The book I’ve been using this month for my daily devotional time (Be Thou My Vision by Jonathan Gibson–Book Review) includes a reading each day from one of the Reformed catechisms. I’m finding that to be a good exercise, and one that I would recommend to others. I had my husband (a Lutheran pastor) write an article about the why the catechism is important for teaching us the basics of the faith. It follows below.
A major concern for Luther and other Reformers was the level of ignorance about the basics of the Christian faith amongst lay people. This led to a number of different catechisms throughout the newly established Protestant churches. Luther published his Small Catechism in 1529. It was meant for use in the home where the father would teach his family and servants the fundamentals of the 10 Commandments, the Sacraments, the Lord’s Prayer, the Office of the Keys and the Apostle’s Creed. There was a short explanation of each of these topics.
Luther also wrote a Large Catechism which expands the teaching on the fundamentals and was intended for use by pastors and more educated adults. Both the Large and Small Catechisms are included in the Book of Concord, the Lutheran confessional documents.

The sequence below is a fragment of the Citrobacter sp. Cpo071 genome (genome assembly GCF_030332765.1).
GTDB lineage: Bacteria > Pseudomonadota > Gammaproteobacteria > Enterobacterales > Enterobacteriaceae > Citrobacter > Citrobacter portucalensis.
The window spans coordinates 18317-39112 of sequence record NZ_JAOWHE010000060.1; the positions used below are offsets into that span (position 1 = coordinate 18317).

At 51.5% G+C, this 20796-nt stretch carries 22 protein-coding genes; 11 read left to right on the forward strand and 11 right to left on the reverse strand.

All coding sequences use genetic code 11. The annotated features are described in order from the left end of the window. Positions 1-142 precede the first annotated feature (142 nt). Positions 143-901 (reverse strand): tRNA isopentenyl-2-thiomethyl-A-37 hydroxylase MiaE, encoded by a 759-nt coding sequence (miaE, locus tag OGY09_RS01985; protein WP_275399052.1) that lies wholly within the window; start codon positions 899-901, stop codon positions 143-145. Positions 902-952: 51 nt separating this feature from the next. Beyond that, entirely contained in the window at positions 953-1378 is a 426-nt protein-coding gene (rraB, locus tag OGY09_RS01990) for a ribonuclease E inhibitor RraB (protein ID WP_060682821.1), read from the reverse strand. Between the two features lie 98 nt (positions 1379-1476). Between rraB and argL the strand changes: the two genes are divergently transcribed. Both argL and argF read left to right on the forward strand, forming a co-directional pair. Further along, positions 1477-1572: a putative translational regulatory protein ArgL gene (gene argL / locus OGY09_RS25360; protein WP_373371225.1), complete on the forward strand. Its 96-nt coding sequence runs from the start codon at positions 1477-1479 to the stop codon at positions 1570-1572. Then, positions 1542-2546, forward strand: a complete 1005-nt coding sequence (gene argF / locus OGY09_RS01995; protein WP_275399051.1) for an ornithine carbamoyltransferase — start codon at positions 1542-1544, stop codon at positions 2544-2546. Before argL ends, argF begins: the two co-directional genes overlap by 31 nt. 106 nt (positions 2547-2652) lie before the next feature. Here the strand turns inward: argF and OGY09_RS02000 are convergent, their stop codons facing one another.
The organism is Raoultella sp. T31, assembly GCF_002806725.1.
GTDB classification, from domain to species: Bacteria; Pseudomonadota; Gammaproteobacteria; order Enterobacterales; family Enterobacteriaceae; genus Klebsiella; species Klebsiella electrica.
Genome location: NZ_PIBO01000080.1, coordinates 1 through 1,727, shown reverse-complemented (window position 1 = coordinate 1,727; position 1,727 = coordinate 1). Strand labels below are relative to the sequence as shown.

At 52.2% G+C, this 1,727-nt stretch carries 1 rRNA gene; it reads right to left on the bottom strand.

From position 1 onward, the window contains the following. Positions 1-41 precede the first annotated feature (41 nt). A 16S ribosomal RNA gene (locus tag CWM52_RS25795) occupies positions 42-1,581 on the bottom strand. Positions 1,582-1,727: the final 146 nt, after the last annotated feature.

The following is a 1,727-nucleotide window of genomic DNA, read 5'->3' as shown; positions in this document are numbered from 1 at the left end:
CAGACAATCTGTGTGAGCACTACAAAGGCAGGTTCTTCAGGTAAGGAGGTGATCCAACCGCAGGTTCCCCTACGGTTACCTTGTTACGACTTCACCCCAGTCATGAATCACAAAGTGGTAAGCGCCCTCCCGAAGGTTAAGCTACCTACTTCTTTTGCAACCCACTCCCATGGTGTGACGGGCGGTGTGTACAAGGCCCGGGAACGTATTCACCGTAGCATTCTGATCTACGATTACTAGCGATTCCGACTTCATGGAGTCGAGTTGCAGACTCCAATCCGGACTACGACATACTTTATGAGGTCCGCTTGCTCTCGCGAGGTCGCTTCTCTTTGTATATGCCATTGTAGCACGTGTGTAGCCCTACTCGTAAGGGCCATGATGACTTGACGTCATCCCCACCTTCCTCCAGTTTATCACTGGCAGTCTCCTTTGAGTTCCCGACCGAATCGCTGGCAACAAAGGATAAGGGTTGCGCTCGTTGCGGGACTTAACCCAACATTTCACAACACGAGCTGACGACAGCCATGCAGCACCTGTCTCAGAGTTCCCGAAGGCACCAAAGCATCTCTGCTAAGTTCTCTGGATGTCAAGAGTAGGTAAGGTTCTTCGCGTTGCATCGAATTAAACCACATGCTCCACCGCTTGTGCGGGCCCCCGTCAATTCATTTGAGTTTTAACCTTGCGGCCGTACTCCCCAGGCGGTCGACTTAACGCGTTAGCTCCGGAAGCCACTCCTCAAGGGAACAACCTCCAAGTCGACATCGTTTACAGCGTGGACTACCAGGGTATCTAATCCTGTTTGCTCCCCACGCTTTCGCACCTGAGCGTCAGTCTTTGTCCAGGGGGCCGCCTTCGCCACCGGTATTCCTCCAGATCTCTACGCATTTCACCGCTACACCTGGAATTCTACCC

Over the years the Small Catechism became the basis for confirmation studies and Luther’s goal of having it taught in the home fell into general disuse. This change led theologians to add more detail to the explanations as a teaching vehicle.
The Catechism itself spurred governments to expand free education so their people could read and understand them. In the 18th century the Danish/Norwegian king asked Erik Pontoppidan to write a detailed explanation of the Catechism which was then used as part of the public education in that realm. Pontoppidan’s work remains the basis for newer issues of the Catechism to this day.
P.S.(a note from Joan) In case you are interested in the origin of words, as I am (probably another English major trait), it comes from a Greek word, which simply means to teach or instruct, especially in a face-to-face manner.
For more about the Reformation see these posts: